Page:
Development in health and sanitation is one of the key areas which are crucial for economic growth. However, in developing countries like India the health indicators, especially immunization is lower than the required rates. It is in this context that the study by Abhijit Banerjee, Esther Duflo, Rachel Glennester, and Dhruva Kothari looks at the efficiency of incentive-based interventions in the health sector in order to increase the immunization rates.
In order to understand the same, the authors conducted a clustered randomized controlled trial of immunization camps in rural Rajasthan to assess the efficiency of modest, non-financial incentives on immunization rates of children between the age group 1 to 3, and compared it with the effect of improving the reliability of the supply of services (Banerjee et al., 1). The authors justify the usage of cluster level design as randomization at the individual level could have generated dislike against the non-governmental organization (Banerjee et al., 2).
The study was designed such that 134 villages in Udaipur, Rajasthan was randomly selected from Seva Mandir (the partner NGO) catchment area and divided into 3 categories using random sample generated in STATA. (Banerjee et al., 2) The categorization included: Intervention A – with 479 children from 30 villages who had a once a month reliable immunization camps that is regular and well-publicized, Intervention B – with 382 children from 30 villages who had once a month reliable immunization camp like Intervention A but in addition received small incentives like raw lentils and metal plates for completed immunization, and a control group with 860 children from 74 villages who did not have any interventions. (Banerjee et al., 1) In order to account for the possible leakage of the interventions, the authors also note that one village was randomly selected within 6 kilometres of each village within the intervention group. (Banerjee et al., 2)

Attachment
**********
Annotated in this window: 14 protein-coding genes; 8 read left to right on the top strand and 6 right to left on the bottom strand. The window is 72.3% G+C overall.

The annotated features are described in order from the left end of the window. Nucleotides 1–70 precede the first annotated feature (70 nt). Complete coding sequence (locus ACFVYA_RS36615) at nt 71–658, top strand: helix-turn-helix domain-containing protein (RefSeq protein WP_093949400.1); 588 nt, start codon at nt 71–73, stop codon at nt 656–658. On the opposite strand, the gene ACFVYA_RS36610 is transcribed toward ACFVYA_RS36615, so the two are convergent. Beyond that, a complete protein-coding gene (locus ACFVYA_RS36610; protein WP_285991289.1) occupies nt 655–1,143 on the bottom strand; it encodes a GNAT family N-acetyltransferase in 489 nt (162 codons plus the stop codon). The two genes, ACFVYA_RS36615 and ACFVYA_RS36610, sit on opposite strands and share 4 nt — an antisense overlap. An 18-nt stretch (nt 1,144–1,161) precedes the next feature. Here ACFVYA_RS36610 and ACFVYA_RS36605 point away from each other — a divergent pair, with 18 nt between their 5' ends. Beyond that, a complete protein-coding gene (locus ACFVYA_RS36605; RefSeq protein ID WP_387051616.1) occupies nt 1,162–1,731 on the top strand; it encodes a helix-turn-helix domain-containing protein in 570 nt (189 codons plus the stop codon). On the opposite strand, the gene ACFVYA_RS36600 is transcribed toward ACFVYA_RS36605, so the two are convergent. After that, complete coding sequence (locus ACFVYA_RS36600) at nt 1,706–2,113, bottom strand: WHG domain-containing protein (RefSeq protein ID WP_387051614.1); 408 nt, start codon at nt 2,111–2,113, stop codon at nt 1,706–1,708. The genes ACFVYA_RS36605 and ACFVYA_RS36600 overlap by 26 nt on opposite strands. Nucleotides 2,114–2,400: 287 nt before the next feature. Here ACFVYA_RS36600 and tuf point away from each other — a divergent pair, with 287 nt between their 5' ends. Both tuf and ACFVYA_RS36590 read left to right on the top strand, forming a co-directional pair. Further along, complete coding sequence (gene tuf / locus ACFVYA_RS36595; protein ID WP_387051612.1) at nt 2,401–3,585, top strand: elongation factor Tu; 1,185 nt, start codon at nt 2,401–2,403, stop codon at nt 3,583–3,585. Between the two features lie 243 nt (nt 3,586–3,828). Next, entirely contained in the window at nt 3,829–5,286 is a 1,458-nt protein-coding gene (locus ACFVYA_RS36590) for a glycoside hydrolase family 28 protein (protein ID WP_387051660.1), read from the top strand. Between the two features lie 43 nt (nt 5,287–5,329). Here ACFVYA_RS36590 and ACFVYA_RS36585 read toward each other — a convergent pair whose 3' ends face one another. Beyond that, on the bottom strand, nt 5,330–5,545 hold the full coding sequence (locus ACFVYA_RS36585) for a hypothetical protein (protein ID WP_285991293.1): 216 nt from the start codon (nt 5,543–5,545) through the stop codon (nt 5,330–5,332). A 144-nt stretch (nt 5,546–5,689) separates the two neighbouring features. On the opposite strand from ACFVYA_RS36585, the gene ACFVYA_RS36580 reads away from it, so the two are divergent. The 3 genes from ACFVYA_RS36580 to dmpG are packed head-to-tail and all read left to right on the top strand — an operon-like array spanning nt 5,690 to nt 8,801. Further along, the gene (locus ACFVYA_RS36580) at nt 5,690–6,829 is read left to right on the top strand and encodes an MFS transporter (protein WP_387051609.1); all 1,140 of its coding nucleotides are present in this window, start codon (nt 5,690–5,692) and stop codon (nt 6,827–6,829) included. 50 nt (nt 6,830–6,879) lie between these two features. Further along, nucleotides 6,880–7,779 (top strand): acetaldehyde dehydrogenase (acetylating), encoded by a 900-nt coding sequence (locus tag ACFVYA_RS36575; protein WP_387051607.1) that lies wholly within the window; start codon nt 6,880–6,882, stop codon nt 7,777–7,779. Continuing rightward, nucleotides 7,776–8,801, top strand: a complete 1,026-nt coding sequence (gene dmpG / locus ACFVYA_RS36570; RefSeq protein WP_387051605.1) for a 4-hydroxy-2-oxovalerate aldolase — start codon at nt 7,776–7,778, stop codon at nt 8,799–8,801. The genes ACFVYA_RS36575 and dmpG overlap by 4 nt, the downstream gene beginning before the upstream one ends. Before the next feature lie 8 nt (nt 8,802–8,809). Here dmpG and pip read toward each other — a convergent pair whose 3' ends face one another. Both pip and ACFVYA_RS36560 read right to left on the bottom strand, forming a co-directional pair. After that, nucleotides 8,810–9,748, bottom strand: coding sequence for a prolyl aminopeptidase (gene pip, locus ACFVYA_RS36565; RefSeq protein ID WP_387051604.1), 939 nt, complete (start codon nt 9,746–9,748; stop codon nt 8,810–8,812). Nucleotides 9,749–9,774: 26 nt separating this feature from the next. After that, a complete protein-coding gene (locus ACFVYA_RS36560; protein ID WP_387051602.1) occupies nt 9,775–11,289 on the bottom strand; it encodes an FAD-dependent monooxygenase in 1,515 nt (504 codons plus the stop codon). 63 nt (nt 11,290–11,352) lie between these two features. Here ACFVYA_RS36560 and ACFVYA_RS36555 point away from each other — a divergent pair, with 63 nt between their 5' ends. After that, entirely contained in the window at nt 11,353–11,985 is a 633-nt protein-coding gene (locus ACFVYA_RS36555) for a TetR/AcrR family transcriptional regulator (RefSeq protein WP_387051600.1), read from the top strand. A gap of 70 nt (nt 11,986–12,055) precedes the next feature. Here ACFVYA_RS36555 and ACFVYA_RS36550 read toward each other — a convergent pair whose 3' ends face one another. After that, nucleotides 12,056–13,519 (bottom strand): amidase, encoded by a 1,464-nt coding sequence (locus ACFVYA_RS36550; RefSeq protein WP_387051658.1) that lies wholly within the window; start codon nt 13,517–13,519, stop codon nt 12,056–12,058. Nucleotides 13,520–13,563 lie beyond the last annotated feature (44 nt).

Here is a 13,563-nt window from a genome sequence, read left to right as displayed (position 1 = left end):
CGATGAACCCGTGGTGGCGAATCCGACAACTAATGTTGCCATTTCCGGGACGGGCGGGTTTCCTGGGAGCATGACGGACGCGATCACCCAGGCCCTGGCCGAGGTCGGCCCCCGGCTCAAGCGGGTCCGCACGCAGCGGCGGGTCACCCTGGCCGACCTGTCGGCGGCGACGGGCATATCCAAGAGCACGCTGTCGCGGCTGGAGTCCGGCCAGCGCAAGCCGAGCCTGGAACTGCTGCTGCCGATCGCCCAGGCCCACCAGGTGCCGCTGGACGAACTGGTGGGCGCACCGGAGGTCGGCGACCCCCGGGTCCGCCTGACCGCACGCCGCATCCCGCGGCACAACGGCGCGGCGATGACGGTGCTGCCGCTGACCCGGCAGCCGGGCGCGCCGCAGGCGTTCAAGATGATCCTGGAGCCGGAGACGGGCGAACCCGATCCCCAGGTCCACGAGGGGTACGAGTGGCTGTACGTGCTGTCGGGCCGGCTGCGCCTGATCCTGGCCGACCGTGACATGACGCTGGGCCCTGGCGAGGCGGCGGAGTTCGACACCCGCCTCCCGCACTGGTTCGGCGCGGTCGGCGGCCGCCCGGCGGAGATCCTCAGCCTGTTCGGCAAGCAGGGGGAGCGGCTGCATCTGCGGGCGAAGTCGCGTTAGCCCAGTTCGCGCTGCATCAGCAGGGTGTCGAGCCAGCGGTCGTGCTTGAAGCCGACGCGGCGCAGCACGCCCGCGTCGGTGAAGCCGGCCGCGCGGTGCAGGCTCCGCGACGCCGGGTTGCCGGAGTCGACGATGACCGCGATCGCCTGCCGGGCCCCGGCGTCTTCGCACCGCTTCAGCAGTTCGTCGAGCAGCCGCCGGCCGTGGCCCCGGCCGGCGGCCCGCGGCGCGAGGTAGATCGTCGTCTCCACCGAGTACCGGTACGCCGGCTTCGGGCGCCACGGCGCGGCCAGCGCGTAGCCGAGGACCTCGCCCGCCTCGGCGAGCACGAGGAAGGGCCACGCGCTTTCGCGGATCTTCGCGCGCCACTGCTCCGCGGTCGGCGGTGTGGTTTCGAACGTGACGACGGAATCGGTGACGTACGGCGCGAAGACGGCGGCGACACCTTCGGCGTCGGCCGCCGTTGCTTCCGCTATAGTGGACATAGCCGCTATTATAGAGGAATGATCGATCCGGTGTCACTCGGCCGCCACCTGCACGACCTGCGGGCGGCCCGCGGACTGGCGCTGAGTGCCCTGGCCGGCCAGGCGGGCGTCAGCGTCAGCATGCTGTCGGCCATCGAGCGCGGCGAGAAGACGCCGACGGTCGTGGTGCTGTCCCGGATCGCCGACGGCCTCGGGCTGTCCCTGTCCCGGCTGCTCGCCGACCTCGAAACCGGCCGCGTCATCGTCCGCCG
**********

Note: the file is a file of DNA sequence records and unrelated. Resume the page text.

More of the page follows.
In the surveys that were conducted in the randomly selected households at baseline (before intervention) and approximately 18 months after at the endline (after invention). At the endline, the key measure of outcome was the percentage of children between the age group 1-3 who were partially or completely immunized (Banerjee et al., 3). Using the statistical method of intention to treat analysis where every household is analyzed with the assumption that they remained in the treatment group to which they were initially assigned, the authors reported the values in the treatment group, difference across groups, and relative risk for the number of immunization (Banerjee et al., 4)
Analyzing the results of the 1640 children between the age group 1-3 at the endline, it is found that the rates of complete immunization stood at 39% in villages that received intervention B as opposed to 18% in villages which received intervention A and 6% in villages which received no intervention. In addition, the relative risk of complete immunization for Intervention B versus control group was 6.7 and for intervention B versus intervention, A was 2.2. It was also observed that children in areas close to the villages that received intervention B were also more likely to be completely immunized than those villages that were closer to the villages with intervention A (Banerjee et al., 1)
Therefore, from the results, it can be concluded that improving the dependability of services improves immunization rates. What’s more, modest (small-scale) non-financial incentives have a larger positive impact on the people in the rural areas by driving them to use the immunization services on a regular basis (Banerjee et al., 1). However, the authors suggest that in order to improve immunization and health sector as a whole, providing incentives is necessary but not sufficient. Apart from the supply of services, it is also required that we find effective methods to address other issues such as education that act as a barrier to the improvement of the healthcare. This will ensure that more people are able to access and use preventive health care thereby leading to larger positive impact on immunization rates. (Banerjee et al., 8)